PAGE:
SBS 'did its best' with Not Quite Hollywood

Not Quite HollywoodSBS group marketing manager Katherine Raskob responds to Not Quite Hollywood producer Craig Griffin, saying the doco “did not lack in attention from [SBS] in any way”.

Last week, Griffin sent a letter to Encore, saying he had expected a stronger promotional effort for the SBS One television premiere of Mark Hartley’s documentary about Australian genre cinema.

“I’m sorry to hear that there was disappointment with the publicity Not Quite Hollywood received,” Raskob told Encore. “With very limited resources, we did our best with regard to pre-publicity for the broadcast.  Several weeks in advance of the 27 March broadcast, we sent a release with dubbed copies to reviewers across the country.  We also posted it on our film and social media sites.  This is what we do for all first-run films on SBS so it did not lack in attention from us in any way.”

According to Raskob, it is difficult for SBS to get significant coverage for television premieres, because most media outlets have done it prior to the film’s theatrical releases.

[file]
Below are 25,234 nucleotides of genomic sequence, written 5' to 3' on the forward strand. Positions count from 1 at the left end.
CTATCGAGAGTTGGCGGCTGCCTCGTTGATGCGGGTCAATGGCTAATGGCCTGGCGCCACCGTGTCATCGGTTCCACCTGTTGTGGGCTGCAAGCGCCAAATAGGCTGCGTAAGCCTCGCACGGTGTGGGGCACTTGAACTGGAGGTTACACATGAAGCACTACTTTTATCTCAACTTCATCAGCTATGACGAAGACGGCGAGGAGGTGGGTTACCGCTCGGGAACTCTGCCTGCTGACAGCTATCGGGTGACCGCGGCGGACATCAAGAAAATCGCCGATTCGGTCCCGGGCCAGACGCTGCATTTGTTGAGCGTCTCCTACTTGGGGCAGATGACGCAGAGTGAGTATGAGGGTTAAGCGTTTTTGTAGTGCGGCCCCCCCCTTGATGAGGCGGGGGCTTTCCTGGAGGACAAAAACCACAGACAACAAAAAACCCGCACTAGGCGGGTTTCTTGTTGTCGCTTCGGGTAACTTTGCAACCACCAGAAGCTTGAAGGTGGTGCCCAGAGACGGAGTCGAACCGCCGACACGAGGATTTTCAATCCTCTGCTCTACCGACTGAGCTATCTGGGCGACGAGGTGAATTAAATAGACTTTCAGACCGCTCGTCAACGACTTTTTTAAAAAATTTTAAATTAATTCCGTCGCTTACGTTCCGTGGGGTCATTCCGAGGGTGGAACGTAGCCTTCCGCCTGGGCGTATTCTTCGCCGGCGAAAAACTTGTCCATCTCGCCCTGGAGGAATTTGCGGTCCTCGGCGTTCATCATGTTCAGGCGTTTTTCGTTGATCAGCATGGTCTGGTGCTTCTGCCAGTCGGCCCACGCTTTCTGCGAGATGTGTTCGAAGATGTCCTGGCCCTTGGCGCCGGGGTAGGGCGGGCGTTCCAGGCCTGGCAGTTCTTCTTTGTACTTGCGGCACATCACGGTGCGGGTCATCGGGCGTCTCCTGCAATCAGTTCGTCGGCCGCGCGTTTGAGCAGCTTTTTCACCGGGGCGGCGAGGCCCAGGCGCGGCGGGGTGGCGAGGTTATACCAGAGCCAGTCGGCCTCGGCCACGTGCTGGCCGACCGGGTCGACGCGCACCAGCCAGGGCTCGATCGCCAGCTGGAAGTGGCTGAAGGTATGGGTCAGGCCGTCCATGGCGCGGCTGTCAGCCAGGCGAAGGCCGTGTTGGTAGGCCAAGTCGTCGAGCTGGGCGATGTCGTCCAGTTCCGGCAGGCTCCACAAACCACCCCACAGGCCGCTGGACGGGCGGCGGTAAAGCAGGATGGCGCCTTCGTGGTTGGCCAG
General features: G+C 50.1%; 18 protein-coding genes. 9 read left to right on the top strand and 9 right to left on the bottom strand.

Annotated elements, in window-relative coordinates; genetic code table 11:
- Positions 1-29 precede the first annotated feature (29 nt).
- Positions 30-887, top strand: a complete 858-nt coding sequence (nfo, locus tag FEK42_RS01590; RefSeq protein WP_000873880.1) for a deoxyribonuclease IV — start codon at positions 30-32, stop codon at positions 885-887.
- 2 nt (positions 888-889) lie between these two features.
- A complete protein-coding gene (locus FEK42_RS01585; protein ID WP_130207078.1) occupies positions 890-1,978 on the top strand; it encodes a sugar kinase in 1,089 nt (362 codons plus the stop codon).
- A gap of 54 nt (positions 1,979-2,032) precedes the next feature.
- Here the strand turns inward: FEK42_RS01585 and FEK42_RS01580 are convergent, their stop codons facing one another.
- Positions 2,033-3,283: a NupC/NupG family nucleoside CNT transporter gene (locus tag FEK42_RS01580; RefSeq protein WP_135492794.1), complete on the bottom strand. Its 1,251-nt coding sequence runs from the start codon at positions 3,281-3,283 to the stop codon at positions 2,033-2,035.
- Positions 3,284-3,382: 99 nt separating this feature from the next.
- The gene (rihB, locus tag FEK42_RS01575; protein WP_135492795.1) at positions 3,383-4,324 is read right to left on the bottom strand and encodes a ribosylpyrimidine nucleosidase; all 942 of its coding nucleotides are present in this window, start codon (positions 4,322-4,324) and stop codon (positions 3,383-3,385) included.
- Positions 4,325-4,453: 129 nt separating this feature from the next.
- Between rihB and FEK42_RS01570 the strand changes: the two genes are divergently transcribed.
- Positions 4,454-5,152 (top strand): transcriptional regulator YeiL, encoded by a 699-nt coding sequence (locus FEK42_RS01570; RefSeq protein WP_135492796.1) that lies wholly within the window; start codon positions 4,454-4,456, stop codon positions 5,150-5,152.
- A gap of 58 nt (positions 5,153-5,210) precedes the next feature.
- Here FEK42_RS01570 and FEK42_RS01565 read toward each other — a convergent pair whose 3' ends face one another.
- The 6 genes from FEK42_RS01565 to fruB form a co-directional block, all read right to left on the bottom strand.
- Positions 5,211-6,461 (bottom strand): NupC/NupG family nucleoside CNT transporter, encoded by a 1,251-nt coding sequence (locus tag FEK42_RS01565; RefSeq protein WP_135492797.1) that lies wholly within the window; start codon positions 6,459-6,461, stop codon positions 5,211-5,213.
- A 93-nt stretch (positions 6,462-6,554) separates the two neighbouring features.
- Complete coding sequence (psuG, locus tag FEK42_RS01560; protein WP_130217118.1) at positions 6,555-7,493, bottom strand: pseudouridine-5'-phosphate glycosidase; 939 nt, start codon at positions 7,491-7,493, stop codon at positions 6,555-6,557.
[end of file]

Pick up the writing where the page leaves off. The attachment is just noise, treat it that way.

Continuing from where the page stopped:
Raskob provided Encore with a report prepared by Media Monitors, with 25 mentions of the film’s screening in publications such as The Daily Telegraph, The Canberra Times, The Weekend Australian and The West Australian.

Raskob added that Griffin could “certainly discuss [the choice of broadcast date] with the SBS programming team”.

According to Griffin, the original contract established an 18-month window between the theatrical release (August 28, 2008) and the television premiere, but the distributor (Madman Entertainment) told SBS last year that the screening could be brought forward.

“We realised that the TV screening was good promotion for the DVD sales so we encouraged SBS to bring it forward, perhaps to coincide with [Not Quite Hollywood interviewee and supporter] Quentin Tarantino’s visit for the Melbourne International Film Festival last year. They just left it and ended up being screened for the first time on March 27,” Griffin told Encore.

“There were talks about having a season of Australian genre films, launched by our documentary, but that didn’t really happen […] Public broadcasters should program our films in the best possible way and give them the best possible promotion. SBS has a really strong film there and it was obviously a missed opportunity,” he added.

Griffin said he’d sent his letter to Encore because “he wouldn’t know who to talk to about it” at SBS.


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